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Liver hemangioma and vascular liver diseases in patients with systemic lupus erythematosus.

Research paper by Annalisa A Berzigotti, Marilena M Frigato, Elena E Manfredini, Lucia L Pierpaoli, Rita R Mulè, Carolina C Tiani, Paola P Zappoli, Donatella D Magalotti, Nazzarena N Malavolta, Marco M Zoli

Indexed on: 24 Nov '11Published on: 24 Nov '11Published in: World journal of gastroenterology



Abstract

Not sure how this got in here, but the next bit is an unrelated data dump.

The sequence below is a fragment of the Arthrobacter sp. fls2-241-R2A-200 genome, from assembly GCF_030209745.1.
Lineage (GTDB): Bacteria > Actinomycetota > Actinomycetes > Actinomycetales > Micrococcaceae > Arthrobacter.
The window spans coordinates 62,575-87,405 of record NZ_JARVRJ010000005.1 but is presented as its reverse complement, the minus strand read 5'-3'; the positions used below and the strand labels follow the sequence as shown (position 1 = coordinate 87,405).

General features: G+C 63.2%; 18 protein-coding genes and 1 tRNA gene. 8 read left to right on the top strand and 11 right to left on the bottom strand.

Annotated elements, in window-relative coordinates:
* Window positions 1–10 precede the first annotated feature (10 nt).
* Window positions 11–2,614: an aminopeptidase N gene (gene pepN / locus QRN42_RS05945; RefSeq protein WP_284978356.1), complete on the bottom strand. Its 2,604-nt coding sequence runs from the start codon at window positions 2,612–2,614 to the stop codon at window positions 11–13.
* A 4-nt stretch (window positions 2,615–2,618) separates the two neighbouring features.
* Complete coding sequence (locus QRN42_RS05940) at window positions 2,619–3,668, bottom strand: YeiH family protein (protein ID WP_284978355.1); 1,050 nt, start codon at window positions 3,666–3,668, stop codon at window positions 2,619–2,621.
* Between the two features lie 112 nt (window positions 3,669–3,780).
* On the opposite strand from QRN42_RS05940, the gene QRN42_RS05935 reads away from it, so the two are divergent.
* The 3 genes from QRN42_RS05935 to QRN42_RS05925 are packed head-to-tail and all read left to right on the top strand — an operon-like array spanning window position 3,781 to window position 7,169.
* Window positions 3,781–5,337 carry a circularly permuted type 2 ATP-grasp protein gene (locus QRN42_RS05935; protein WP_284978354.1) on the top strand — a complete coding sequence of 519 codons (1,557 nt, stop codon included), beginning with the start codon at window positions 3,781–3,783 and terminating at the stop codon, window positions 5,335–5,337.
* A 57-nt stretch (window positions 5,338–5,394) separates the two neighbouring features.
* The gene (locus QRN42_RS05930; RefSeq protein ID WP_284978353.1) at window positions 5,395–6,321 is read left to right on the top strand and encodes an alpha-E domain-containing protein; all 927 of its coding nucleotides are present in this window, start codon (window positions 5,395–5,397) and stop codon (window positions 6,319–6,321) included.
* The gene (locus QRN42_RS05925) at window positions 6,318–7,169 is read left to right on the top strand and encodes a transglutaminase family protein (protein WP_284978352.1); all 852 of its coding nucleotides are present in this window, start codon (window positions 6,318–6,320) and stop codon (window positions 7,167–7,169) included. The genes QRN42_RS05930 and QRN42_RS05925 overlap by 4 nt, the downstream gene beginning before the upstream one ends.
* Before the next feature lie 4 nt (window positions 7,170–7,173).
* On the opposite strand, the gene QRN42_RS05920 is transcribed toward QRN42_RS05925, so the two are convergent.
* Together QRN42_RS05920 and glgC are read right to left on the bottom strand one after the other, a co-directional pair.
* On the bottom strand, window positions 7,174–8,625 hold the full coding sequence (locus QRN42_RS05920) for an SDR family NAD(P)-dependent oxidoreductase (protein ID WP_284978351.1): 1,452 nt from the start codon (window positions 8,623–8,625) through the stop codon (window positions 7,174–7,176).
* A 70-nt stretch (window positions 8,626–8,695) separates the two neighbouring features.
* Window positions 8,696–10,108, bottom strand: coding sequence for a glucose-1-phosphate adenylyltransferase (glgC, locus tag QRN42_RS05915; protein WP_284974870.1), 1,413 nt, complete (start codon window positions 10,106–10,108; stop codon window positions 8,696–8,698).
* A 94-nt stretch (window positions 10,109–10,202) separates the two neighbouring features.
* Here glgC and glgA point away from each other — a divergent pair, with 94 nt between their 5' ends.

To investigate whether systemic lupus erythematosus (SLE) is associated with benign focal liver lesions and vascular liver diseases, since these have been occasionally reported in SLE patients.Thirty-five consecutive adult patients with SLE and 35 age- and sex-matched healthy controls were evaluated. Hepatic and portal vein patency and presence of focal liver lesions were studied by colour-Doppler ultrasound, computerized tomography and magnetic resonance were used to refine the diagnosis, clinical data of SLE patients were reviewed.Benign hepatic lesions were common in SLE patients (54% vs 14% controls, P < 0.0001), with hemangioma being the most commonly observed lesion in the two groups. SLE was associated with the presence of single hemangioma [odds ratios (OR) 5.05; 95% confidence interval (CI) 1.91-13.38] and multiple hemangiomas (OR 4.13; 95% CI 1.03-16.55). Multiple hemangiomas were associated with a longer duration of SLE (9.9 ± 6.5 vs 5.5 ± 6.4 years; P = 0.04). Imaging prior to SLE onset was available in 9 patients with SLE and hemangioma, showing absence of lesions in 7/9. The clinical data of our patients suggest that SLE possibly plays a role in the development of hemangioma. In addition, a Budd-Chiari syndrome associated with nodular regenerative hyperplasia (NRH), and a NRH associated with hepatic hemangioma were observed, both in patients hospitalized for abdominal symptoms, suggesting that vascular liver diseases should be specifically investigated in this population.SLE is associated with 5-fold increased odds of liver hemangiomas, suggesting that these might be considered among the hepatic manifestations of SLE.